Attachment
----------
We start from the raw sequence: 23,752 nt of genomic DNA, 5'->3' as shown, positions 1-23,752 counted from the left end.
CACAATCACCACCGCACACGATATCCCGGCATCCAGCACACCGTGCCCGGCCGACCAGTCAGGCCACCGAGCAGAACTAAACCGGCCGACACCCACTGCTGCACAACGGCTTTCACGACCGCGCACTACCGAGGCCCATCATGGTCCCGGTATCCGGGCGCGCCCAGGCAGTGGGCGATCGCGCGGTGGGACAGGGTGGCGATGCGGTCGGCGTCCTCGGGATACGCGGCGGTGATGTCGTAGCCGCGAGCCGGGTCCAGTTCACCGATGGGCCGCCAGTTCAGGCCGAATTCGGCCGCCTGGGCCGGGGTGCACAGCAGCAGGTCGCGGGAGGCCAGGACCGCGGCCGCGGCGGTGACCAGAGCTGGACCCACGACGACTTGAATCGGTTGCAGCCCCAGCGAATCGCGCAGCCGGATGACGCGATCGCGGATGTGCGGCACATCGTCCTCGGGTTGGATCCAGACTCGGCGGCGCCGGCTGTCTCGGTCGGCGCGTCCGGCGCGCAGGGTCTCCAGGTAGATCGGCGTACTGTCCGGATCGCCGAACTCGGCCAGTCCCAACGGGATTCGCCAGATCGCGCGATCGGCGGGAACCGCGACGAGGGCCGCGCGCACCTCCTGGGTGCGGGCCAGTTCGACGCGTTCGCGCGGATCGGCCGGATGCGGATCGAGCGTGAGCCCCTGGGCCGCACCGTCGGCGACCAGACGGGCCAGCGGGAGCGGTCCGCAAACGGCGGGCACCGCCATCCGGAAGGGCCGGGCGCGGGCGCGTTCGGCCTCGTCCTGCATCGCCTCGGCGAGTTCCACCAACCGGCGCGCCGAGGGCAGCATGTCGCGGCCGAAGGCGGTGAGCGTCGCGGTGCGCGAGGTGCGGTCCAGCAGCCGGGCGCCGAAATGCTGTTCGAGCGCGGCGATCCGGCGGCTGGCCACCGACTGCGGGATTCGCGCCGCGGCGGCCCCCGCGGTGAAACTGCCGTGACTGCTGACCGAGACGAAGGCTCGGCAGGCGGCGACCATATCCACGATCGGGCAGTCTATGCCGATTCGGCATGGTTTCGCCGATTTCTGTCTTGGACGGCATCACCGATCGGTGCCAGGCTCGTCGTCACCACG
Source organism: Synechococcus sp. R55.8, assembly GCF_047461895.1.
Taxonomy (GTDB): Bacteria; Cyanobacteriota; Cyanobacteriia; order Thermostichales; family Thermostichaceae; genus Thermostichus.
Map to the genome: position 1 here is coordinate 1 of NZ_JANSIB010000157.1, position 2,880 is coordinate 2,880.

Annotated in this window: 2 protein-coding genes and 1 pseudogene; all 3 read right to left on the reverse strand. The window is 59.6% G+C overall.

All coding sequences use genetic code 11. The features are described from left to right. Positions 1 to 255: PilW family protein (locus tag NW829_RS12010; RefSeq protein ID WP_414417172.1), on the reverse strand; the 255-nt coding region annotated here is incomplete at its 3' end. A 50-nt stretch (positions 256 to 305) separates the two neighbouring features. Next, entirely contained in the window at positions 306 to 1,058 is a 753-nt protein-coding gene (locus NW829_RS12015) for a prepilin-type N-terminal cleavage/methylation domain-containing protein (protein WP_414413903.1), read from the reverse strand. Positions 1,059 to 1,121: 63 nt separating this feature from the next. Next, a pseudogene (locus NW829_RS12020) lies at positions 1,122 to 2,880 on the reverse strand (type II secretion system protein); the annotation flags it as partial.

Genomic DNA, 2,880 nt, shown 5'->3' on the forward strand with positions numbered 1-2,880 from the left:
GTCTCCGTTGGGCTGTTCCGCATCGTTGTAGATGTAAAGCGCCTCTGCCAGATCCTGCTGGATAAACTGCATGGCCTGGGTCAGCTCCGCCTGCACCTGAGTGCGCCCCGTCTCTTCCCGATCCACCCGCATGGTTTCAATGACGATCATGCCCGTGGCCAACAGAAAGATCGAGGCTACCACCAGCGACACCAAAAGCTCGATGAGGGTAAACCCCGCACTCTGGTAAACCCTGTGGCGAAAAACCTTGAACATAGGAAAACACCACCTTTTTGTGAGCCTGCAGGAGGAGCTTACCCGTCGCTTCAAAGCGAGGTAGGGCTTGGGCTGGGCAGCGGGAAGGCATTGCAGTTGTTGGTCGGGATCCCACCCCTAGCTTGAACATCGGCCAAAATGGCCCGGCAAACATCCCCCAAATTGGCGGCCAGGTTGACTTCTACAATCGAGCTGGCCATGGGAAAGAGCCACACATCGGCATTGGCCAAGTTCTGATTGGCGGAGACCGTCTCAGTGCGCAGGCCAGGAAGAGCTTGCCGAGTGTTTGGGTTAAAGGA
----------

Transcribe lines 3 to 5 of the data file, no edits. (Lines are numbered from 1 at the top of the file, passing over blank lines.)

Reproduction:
Source organism: Synechococcus sp. R55.8, assembly GCF_047461895.1.
Taxonomy (GTDB): Bacteria; Cyanobacteriota; Cyanobacteriia; order Thermostichales; family Thermostichaceae; genus Thermostichus.
Map to the genome: position 1 here is coordinate 1 of NZ_JANSIB010000157.1, position 2,880 is coordinate 2,880.